State's Duty to Notify the Defendant of Changes In the Statement of a Witness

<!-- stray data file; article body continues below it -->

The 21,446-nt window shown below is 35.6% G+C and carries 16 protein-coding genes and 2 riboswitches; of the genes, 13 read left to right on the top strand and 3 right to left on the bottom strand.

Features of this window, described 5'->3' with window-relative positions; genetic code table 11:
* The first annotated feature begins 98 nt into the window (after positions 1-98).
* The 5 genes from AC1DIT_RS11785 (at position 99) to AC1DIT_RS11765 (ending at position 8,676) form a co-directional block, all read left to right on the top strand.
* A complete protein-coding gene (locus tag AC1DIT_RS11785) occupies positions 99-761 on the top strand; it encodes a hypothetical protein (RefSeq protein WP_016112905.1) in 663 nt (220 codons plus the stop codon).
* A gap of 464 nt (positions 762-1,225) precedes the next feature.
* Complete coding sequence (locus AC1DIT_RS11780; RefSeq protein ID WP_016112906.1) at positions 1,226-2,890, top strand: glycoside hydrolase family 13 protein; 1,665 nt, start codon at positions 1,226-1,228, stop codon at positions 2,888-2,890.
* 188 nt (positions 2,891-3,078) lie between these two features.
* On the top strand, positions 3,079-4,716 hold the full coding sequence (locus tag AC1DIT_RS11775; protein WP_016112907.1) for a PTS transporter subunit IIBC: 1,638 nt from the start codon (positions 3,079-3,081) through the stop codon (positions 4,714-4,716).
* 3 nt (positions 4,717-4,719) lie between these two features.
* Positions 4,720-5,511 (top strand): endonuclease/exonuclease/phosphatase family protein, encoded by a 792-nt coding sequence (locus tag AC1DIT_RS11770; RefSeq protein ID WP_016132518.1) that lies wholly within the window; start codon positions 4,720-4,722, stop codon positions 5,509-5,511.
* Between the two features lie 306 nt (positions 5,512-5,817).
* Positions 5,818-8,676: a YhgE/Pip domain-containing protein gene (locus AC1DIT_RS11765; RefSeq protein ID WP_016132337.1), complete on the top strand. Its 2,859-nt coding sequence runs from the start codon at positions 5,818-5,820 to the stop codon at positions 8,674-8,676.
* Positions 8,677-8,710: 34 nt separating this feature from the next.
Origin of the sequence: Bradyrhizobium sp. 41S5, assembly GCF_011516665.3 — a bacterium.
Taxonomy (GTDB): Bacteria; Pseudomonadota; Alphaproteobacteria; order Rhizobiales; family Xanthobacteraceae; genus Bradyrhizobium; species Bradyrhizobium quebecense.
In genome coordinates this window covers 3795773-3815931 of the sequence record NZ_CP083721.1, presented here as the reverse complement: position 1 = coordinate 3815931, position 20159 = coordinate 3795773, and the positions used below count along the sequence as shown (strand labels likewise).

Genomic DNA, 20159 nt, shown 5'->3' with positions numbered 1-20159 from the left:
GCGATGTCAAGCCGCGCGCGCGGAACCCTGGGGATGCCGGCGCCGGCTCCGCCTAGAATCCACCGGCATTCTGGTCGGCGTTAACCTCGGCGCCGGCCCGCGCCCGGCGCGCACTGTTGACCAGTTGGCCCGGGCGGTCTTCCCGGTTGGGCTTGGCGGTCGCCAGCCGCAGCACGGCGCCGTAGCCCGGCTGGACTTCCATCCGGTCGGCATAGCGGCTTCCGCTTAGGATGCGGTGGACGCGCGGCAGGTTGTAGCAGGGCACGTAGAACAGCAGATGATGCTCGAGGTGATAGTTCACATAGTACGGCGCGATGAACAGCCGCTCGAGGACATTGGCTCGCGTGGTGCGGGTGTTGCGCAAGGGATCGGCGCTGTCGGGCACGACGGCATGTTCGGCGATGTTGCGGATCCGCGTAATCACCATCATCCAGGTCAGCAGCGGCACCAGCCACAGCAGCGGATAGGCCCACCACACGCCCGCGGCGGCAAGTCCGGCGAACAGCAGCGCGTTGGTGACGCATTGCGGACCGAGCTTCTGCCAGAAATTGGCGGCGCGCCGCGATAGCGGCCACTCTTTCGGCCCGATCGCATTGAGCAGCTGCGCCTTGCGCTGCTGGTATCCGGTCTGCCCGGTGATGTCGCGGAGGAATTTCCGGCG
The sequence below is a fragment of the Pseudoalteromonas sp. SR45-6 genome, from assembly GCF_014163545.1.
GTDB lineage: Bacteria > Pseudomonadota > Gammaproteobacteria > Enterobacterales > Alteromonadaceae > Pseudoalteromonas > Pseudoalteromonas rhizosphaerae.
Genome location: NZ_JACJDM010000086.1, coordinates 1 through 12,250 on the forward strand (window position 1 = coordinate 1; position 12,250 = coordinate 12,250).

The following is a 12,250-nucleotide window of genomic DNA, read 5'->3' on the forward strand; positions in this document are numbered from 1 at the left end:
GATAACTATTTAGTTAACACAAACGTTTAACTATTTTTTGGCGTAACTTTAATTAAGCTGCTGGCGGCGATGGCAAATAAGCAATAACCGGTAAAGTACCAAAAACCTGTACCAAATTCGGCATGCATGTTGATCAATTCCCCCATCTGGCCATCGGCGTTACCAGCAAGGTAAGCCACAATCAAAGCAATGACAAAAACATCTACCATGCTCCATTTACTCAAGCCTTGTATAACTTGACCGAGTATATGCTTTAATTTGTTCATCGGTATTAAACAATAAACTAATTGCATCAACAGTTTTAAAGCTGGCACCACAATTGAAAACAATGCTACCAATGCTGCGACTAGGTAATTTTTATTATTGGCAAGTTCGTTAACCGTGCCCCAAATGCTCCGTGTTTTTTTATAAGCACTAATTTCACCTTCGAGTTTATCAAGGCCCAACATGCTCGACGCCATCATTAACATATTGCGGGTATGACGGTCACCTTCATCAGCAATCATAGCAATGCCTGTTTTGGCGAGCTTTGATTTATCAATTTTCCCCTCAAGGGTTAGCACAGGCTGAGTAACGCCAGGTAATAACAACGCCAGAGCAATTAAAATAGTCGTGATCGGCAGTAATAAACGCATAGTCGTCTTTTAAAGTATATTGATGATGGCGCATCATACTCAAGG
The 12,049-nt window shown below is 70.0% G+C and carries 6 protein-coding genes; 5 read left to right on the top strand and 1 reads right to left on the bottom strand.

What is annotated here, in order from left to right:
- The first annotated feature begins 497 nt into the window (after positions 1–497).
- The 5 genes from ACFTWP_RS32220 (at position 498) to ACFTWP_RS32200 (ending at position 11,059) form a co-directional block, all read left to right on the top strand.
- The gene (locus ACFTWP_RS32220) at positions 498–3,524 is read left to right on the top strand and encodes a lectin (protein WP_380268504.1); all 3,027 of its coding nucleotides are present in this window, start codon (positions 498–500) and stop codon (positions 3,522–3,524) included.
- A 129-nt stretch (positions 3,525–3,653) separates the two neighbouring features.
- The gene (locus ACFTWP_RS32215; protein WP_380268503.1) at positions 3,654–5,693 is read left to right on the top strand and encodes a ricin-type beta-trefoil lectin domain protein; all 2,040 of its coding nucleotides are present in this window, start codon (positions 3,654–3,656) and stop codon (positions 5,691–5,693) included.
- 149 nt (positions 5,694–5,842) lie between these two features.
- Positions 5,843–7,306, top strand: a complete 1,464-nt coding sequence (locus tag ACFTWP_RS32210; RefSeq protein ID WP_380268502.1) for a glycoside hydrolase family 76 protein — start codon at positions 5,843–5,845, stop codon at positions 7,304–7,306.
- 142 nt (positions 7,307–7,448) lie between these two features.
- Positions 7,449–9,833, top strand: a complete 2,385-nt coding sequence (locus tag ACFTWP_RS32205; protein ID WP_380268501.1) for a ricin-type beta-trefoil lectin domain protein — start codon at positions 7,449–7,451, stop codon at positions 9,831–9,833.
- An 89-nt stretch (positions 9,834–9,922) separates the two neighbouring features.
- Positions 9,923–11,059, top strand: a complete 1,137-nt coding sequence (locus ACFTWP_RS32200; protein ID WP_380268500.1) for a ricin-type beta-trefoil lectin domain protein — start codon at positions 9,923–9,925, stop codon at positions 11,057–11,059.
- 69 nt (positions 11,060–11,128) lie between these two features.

Does the State Have a Continuing Duty to Notify the Defendant of Any Material Changes in the Report or in the Statement of a Witness? In Jones v. State, 514 So.2d 432 (Fla. 4th DCA 1987), the State charged the defendant with second-degree murder and false imprisonment based upon the shooting death of the victim. See id. at 433. After the defendant invoked the discovery provisions of rule 3.220, the State identified Victor Hendley as a witness and furnished the defendant with a sworn statement given by Hendley shortly after the shooting. See id. In the statement, Hendley asserted that the victim said, "Man, you done shot me." Id. During opening statement at trial, however, the prosecutor indicated that Hendley would be testifying that the victim said, "Red, not sic me." Id. Defense counsel moved for a mistrial on the basis that the State had failed to disclose to the defendant prior to trial that Hendley would testify to such statement being made by the victim. See id. During a colloquy, it became clear that Hendley had told the prosecutor at least one week prior to trial that Hendley would testify about the victim's dying declaration identifying "Red." See 514 So.2d at 433-34. After conducting the colloquy, the trial court denied the defendant's motion for mistrial. See id. at 433. On appeal, the Fourth District addressed "whether the state has a continuing duty under Rule 3.220(f) the predecessor to current rule 3.220(j) to notify the defendant when a witness informs the state of his intention to materially alter information contained in a sworn statement furnished by the state to the defendant." Id. After considering the State's duty to provide the defendant with any written or recorded statement of a witness, as well as the continuing duty of disclosure under the discovery rules, the Fourth District held that "a material discovery violation occurred when the state did not inform appellant that the witness Hendley would testify that the decedent identified appellant as the person who had shot the decedent." 514 So.2d at 435. In so holding, the Fourth District distinguished its prior decision in Whitfield, where it had determined that a witness's oral statements made to the prosecutor after a suppression hearing were not discoverable, in part because such statements were not written or recorded. The Jones court reasoned: Whitfield did not involve a change in information furnished pursuant to Rule 3.220. However in this case, the state made discovery pursuant to the defendant's request and furnished the defendant with Hendley's sworn statement pursuant to Rule 3.220(a)(1)(ii). We think the court in Neimeyer v. State, 378 So.2d 818 (Fla. 2d DCA 1979) correctly concluded that once discovery has been made to a defendant that the state has a continuing duty under Rule 3.220(f) to notify the defendant of a substantial and material change in the report or as in this case in a witness statement containing an important factual scenario. Jones, 514 So.2d at 435.